Three-quarters of China's online shoppers make purchases at least weekly, most with their smartphones
The fast-food Tex-Mex chain’s breakfast campaign recalls a series of Jack in the Box ads from more than a decade ago
His chief plaint seems to be that Staples outposts wouldn't be staffed by union members
Venture capital fundraising is on the rise in the first quarter, while stocks from Facebook, Twitter, and others have dropped in recent weeks
After five years of trying to keep banks from all failing together, now we have to worry about asset managers?
Even Thomas Edison and Leonardo da Vinci benefited from collaboration
Kevin Costner's latest sports flick, Draft Day, suggests that the front office is where the real action happens
He's trying to "improve his résumé," says his lawyer
Alabama Republican Jeff Sessions wants the SBA to share more data on loan defaults that put taxpayer money at risk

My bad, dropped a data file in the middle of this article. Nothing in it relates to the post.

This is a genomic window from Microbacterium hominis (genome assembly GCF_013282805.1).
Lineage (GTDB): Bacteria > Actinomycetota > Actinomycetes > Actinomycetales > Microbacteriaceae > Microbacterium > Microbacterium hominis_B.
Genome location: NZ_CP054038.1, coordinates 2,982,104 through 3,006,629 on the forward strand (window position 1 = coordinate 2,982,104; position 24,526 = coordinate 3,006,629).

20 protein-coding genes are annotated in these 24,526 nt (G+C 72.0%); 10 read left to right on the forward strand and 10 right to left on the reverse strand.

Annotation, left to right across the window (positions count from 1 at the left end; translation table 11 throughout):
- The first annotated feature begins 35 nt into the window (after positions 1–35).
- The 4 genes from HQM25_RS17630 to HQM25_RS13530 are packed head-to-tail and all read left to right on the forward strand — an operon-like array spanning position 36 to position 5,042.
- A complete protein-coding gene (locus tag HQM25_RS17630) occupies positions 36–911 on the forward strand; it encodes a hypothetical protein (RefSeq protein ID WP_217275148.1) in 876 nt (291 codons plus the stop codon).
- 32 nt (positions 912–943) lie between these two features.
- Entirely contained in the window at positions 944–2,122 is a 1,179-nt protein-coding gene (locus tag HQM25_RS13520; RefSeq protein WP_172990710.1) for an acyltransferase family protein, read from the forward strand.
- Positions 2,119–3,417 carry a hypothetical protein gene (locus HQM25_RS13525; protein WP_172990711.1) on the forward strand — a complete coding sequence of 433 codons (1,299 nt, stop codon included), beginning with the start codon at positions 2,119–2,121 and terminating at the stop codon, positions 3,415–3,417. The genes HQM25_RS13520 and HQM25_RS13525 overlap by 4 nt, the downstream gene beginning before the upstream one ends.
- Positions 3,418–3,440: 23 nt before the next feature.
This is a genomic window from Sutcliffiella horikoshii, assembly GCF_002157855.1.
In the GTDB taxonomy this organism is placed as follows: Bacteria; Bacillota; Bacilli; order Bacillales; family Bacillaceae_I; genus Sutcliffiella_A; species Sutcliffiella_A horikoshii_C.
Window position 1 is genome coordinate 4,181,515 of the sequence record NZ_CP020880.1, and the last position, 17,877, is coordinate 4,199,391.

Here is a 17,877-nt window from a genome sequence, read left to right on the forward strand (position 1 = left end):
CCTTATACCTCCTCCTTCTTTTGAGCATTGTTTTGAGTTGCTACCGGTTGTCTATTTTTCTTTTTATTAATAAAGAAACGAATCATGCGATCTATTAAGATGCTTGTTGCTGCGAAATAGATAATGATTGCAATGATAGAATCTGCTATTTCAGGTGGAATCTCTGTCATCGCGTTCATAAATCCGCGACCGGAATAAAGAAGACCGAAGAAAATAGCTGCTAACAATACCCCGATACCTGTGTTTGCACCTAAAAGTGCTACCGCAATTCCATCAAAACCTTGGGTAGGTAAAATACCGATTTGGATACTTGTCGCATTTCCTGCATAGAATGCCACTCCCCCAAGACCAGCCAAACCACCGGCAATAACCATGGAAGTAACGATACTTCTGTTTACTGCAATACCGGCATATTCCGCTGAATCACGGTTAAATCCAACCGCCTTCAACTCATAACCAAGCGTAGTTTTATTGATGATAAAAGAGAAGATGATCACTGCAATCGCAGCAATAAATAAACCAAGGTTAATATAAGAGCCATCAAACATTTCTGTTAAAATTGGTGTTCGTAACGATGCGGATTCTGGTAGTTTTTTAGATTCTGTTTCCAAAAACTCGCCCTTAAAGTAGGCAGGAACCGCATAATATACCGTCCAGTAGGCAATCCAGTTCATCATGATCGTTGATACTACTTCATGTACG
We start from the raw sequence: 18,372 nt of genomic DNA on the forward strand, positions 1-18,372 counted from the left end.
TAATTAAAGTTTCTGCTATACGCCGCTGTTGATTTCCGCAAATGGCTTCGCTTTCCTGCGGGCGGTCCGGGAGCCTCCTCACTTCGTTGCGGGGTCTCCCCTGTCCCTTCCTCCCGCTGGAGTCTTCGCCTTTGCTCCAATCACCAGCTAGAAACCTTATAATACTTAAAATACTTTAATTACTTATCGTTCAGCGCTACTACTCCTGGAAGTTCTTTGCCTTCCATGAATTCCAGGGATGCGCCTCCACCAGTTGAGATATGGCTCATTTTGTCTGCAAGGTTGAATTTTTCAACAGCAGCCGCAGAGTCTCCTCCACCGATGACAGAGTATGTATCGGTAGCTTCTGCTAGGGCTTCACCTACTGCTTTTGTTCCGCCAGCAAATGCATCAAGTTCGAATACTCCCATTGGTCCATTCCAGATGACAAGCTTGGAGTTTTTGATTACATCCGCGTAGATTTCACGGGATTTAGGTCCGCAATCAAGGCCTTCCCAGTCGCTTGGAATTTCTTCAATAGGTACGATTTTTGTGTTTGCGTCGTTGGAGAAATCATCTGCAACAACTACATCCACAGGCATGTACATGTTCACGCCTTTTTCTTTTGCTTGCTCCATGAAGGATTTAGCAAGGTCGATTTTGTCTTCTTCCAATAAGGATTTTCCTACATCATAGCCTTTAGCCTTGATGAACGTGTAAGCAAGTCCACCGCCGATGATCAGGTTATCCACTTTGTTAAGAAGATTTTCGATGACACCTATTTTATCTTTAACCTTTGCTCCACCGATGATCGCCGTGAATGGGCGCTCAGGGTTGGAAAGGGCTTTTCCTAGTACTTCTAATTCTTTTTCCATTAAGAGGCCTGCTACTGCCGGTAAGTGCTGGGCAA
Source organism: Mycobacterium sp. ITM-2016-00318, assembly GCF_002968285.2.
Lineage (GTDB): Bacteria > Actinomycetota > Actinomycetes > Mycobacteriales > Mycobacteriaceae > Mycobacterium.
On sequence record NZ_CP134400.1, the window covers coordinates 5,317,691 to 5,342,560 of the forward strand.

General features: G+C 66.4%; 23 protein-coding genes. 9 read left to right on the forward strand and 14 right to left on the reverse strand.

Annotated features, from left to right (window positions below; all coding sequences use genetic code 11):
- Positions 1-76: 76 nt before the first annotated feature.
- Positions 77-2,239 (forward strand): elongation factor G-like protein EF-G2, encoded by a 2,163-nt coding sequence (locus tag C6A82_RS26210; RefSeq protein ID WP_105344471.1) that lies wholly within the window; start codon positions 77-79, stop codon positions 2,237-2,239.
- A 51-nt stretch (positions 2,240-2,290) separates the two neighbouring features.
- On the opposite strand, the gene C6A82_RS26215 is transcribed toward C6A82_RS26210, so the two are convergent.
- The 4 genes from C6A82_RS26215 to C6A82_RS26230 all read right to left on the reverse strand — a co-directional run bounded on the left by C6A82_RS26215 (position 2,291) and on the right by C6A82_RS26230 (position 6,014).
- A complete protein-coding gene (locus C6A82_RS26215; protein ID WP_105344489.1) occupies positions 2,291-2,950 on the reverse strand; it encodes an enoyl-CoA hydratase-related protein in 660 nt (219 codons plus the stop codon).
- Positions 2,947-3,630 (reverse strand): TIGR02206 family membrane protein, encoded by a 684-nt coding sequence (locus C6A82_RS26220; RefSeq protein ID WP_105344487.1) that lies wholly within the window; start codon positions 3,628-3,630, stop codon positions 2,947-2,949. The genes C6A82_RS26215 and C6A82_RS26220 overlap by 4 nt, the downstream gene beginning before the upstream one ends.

Optics company Jenoptik (JENG.DE) has its origins in a Jena microscope laboratory started in the late 19th century. The company has emerged from a traumatic past that included being split up by the U.S. and Soviet governments after World War II. In 1990 a German government privatization agency carved out Jenoptik from the eastern company's operations. By 1998, Jenoptik was listed on the Frankfurt stock exchange. It now produces specialized lasers, sensors, and other technology used for everything from semiconductor production to hair removal and space exploration. Sales last year hit €548.3 million ($818.3 million at current rates).